Winton Monument in Prague Central Station

Winton Monument at Prague Central Station is a must-see. On platform 1, a heart-warming monument attracts the attention. A statue of a bespectacled man carrying a little boy, holding by the hand a young girl, a suitcase next to them, they are ready to board a train. This monument is dedicated to all children who were saved from transportation to Auschwitz. Nicolas Winton (1909-2015) saved 669 children from the Holocaust. This brave man is sometimes referred to as the British Schindler, a title worthy of him because he saved Jewish children and brought them to Great Britain where foster families waited for them.

winton monument

Winton Monument in Prague

The Winton monument is a bronze statue of Sir Nicholas Winton made by Flor Kent, unveiled on 1 September 2009. The little girl standing next to Winton is modelled on the granddaughter of a woman saved by travelling to Britain in 1939. In March of that year, Winton began organizing train transport for Jewish children in Prague. All in all, eight trains arrived safely in Hook of Holland (the Netherlands) from where the ferry brought them to Britain. The ninth train never made it, war had broken out and the train was stopped. Only two children on this train survived.
Kent’s statue “Für Das Kind” is in Liverpool Street Station, London, where the journey of the children ended and where they were met by their foster parents. The same boy and girl now sit on a white block, their suitcase next to them.

winton monument

Sir Winton: who was he?

Nicolas Winton’s parents were German Jews who immigrated to England in 1907 and changed their name from Wertheim to Winton. Nicolas was born in 1907. Just before World War II, he went to what was then Czechoslovakia to help a friend with Jewish social work. In 1938, he decided to take action against the alarming developments that threatened Jewish families and arranged safe passages for their children to Britain. Winton organized these transports from his hotel room on Wenceslas Square in Prague. After the Nazis invaded the country in 1939, the transports stopped. During the war, Winton fought in the British Army.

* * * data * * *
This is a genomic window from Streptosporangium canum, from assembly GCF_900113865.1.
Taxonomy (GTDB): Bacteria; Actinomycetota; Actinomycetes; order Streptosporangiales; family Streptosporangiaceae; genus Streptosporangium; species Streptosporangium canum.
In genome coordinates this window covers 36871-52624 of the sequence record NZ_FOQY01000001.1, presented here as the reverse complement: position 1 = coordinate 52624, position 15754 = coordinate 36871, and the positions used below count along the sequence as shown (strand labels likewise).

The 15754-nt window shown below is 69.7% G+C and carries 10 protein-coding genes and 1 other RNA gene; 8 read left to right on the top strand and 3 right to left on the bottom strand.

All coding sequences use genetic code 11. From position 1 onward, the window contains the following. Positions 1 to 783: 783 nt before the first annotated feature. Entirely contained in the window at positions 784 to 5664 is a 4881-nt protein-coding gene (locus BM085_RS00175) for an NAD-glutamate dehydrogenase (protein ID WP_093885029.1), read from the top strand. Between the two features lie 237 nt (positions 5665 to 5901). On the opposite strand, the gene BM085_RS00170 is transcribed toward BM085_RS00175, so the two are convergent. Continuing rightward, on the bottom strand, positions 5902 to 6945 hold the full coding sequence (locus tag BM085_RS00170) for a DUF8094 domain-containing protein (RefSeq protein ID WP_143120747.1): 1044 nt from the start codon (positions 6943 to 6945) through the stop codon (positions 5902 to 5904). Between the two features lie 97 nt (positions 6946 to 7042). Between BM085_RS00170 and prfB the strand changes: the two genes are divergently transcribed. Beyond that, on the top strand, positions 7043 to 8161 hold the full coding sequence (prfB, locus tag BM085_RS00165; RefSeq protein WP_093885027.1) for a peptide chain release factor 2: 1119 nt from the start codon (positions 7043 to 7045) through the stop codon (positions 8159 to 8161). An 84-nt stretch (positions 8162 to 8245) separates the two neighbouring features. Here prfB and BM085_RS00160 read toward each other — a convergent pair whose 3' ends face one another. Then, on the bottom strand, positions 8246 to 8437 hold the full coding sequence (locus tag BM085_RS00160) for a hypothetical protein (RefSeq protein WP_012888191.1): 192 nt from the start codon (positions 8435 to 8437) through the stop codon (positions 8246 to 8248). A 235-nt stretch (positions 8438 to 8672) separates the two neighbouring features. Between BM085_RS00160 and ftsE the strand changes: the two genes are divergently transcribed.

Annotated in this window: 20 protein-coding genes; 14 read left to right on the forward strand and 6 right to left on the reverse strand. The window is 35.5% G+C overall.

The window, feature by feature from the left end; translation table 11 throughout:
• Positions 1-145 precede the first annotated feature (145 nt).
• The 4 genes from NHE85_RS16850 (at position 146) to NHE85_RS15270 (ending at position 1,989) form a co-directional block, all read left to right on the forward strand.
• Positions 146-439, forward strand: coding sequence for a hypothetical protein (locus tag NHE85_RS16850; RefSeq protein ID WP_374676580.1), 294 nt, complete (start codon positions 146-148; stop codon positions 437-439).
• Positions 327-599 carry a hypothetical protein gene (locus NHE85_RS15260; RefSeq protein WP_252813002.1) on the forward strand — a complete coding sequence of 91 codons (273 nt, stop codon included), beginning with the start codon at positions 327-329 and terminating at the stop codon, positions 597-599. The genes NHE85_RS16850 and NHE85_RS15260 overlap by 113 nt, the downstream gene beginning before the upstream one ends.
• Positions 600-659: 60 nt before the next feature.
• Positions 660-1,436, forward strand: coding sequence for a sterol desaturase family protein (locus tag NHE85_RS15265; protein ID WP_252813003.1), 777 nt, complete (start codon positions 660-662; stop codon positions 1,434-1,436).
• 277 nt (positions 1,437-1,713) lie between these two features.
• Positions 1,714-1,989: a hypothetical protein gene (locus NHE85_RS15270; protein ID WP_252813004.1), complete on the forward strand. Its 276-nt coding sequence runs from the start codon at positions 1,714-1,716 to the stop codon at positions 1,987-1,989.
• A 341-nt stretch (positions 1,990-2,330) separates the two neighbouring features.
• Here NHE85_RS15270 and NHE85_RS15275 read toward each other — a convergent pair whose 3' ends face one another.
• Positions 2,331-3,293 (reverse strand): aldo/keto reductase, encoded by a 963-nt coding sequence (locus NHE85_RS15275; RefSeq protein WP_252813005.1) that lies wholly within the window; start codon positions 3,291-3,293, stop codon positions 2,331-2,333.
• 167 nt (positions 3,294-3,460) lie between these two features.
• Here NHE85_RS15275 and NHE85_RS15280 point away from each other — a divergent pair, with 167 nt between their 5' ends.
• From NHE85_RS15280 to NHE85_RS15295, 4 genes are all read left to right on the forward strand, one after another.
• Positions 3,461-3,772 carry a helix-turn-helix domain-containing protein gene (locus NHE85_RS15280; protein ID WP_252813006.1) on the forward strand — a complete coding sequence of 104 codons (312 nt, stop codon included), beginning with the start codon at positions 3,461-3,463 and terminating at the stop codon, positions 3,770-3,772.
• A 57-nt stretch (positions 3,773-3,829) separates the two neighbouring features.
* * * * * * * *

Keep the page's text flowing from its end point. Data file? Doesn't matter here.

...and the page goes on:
Winton Rescues Jewish Children

Shortly before Kristallnacht (the November Pogrom of 1938), the British House of Commons passed a bill stating that refugees could be received in England if they were under seventeen years of age, provided that a host or foster family was arranged in advance for all children. In addition, fifty pounds sterling had to be paid per child to participate in the cost of their return home after the war. It was not an easy task to collect the Jewish children from Czechoslovakia. The journey went via the Netherlands; the ferries plying between Hook of Holland and Harwich. Not much time was left for the transports because the Dutch government closed the borders to refugees after Kristallnacht. With the help of the British Government, Nicolas Winton succeeded in arranging safe travel to Great Britain via the Netherlands for many Czechoslovak Jewish children.

winton monument

Honour Where Honour Is Due

Nicolas Winton, who saved so many Jewish children just before the Second World War, never talked about his heroic deeds. Many years later, not until 1988, his wife Grete discovered in the attic of their home a list of names and addresses in a notebook. Only then did she realize that her husband was a war hero who saved Jewish children from the Holocaust at the risk of his own life.

The BBC made a program highlighting Nicolas Winton’s heroic deeds, and he children, now adults, met with their hero. In 2014, one year before his death, Nicolas Winton traveled to Prague and received the Order of the White Lion, the highest decoration in the Czech Republic.
On the day of the ceremony, a Czech military plane would pick him up from England in the morning and fly back in the evening. Winton, who was an RAF pilot during World War II, had to be persuaded to come to Prague and agreed only if he could sit in the cockpit during the flight.

Farewell Memorial Dedicated to the Parents of the Winton Children

Another work of art related to Sir Nicholas Winton is located at Prague Central station: hands reaching out as part of a closed door. Withered roses clamped between the door handle. It is a tribute to the parents of the Winton children. They said goodbye and their children who traveled to the unknown. It took willpower and courage from the parents to let them go. In those pre-war days, nothing was known about the concentration camps and the Holocaust as a ‘solution to the Jewish question’. Most parents did not survive the Holocaust.
The sculpture is located in a passage of Central Station on ground floor level and under the dome of the Fantova Cafe.

Getting there

Prague Central Station, Praha Hlavni Nadrazi, is in the Nove Mesto district close to Wenceslas Square. Apart from the Winton monument on platform 1, the station is worth a closer look. It consists of two parts: the original art nouveau style part and the extension built during the communist period. Be sure to go to Kavarna Fantova for a coffee located in the former ticket office and admire the dome, the stained-glass windows and allegorical statue of Prague, Mother of Cities.

Address: Winton Monument, platform 1, Praha hlavni nadrazi, Prague Central Station, Wilsonova 8, Nove Mesto, Prague
Public transport: metro line C, Hlavni Nadrazi, trams 5, 9, 15 and 26

Photos: Marianne Crone and Wiki Commons

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